From the minds of Robert Kirkman and Marc Silvestri comes Stellar, a woman transformed into the weapon that would end an intergalactic war. But this is after that — after the war ended thanks to her help. Now a bounty hunter, Stellar wants to find peace but other living weapons like her are out and they can’t live a life without war. From writer Joseph Keatinge (Glory) and artist Bret Blevins (Sleepwalker) comes a sci-fi story with action, adventure and wonder.
The first thing a reader will notice about this book is how beautiful the landscapes are. From the opening splash page it’s apparent what a treat Blevins’ artwork will be each month. Giant robots stretched across mountains. Crashed spaceships. Giant statues of what look like robots, destroyed, crumbling across the ground. All while little aliens that resemble the British TV show Wombles sit around a campfire, staring at our protagonist intently. This opening page welcomes readers in fantastically. World building is best when it’s up to the reader to figure things out themselves, and splash pages like these with all their little details are great for readers who like to figure the story out for themselves.
The book has some golden age sci-fi vibes and features some of the most interesting alien designs. The bounty that Stellar is transporting for this issue is like a cross between a cockroach and a sloth. He actually brings more of a personality than these sorts of characters usually do, so it’s good to know this will be more than a series of good designs. On their journey they pass many more interesting creatures. There’s a real variety of design here to avoid the sci-fi problem of simply coloring humans vibrantly.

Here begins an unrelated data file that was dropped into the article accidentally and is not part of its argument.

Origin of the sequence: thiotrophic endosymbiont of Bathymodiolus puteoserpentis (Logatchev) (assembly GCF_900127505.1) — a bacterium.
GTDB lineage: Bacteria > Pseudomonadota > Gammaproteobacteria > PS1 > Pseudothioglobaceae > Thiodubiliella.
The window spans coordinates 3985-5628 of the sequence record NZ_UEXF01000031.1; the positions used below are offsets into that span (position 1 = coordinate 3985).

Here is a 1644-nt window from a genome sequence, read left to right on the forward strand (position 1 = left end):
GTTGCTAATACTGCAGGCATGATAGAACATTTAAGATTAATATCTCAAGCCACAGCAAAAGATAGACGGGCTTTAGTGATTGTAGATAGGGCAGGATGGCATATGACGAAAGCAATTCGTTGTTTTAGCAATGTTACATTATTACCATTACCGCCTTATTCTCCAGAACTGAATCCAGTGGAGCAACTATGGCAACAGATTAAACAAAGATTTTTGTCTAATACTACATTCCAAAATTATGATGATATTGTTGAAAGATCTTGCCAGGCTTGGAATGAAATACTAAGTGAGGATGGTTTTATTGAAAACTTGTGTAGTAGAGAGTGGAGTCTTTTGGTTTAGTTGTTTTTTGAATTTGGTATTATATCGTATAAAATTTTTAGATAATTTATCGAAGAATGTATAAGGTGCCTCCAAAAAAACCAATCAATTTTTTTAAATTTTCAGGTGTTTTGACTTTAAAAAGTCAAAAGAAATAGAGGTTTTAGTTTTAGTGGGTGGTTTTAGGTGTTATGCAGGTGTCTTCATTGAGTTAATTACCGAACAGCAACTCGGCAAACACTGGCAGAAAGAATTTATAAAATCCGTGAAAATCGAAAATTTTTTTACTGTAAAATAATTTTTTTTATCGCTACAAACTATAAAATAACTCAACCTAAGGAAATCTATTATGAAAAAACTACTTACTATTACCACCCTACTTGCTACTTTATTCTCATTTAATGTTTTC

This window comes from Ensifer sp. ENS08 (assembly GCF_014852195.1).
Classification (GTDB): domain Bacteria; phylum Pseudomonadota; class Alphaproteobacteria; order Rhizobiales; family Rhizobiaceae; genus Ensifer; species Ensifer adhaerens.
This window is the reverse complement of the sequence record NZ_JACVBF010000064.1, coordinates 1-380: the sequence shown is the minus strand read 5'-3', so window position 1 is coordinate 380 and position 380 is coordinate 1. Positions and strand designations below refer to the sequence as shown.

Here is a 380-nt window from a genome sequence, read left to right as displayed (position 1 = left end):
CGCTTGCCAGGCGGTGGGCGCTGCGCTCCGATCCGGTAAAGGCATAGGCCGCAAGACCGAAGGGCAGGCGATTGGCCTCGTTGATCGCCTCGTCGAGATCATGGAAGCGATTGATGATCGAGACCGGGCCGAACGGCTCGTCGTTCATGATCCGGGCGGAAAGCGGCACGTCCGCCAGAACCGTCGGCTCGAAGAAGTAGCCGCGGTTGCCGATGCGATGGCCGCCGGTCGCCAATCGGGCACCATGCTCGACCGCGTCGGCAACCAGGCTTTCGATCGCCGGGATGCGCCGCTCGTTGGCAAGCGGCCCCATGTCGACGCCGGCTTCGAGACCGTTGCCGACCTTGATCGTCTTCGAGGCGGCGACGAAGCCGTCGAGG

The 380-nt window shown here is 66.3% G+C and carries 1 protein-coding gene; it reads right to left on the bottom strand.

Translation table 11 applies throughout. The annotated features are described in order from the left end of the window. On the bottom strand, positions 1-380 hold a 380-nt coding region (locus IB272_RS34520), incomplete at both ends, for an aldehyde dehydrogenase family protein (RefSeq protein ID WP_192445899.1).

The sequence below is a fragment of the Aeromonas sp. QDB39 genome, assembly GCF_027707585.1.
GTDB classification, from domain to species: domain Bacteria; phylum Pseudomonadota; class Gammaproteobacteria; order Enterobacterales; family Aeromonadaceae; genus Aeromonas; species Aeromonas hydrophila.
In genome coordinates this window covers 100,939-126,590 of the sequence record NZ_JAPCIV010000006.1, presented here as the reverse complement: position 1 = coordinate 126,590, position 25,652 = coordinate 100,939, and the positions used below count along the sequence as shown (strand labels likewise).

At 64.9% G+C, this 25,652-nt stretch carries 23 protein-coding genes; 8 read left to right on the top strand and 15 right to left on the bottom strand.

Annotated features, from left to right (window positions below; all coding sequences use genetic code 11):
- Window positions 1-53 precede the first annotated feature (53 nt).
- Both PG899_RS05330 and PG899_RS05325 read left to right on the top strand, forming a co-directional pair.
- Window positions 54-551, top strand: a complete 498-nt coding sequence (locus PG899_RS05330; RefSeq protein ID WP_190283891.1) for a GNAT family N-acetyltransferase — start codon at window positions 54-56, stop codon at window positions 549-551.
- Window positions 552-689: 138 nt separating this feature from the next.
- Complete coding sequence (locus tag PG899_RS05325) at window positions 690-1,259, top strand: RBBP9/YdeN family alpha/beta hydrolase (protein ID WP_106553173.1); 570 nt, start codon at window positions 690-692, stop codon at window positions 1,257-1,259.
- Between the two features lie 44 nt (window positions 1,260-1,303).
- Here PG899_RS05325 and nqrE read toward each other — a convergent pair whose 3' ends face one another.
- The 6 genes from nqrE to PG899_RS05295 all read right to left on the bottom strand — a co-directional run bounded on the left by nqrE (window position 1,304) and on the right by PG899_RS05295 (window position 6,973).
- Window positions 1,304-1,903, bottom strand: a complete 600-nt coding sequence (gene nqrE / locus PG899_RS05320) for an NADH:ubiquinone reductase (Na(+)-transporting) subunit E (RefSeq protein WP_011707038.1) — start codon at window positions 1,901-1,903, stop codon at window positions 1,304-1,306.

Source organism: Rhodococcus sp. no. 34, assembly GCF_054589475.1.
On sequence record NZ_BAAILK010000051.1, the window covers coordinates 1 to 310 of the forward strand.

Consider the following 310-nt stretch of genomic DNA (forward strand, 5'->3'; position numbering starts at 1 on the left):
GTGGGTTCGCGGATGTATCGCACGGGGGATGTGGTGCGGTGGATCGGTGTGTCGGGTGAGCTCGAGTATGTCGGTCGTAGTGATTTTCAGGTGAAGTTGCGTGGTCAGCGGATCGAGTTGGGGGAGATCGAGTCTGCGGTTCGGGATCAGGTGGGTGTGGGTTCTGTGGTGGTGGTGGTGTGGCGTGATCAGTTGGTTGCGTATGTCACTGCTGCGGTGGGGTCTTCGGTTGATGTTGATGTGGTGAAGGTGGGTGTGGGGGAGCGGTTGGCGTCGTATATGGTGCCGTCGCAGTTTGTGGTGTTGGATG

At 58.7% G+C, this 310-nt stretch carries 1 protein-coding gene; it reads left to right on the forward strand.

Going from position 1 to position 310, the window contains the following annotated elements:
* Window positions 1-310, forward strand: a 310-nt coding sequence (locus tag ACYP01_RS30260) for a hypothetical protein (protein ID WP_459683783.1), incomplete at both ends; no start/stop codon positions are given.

Plot wise, this is a fairly slow issue. The main beats are laid out for the series but structurally not too much happens. There’s enough to hold a comic together but it would have been nice if there was more. With a galaxy as dense as this it makes sense for Keatinge to devote an issue to setting the scene.
With what’s been said about the artwork it has to be noted that the artwork for anything other than landscapes and vistas is a little off. It’s hard to pinpoint exactly what’s ‘wrong’ but things just don’t look right. Small things are more noticeable, like characters talking to one another but their eyes don’t meet properly. The comic has a static feel to it. Even the action sequences look more like snapshots than scenes. It’s a bit like reading a concept art book mixed with a storyboard. But art is subjective so maybe some readers will admire this style more than others.
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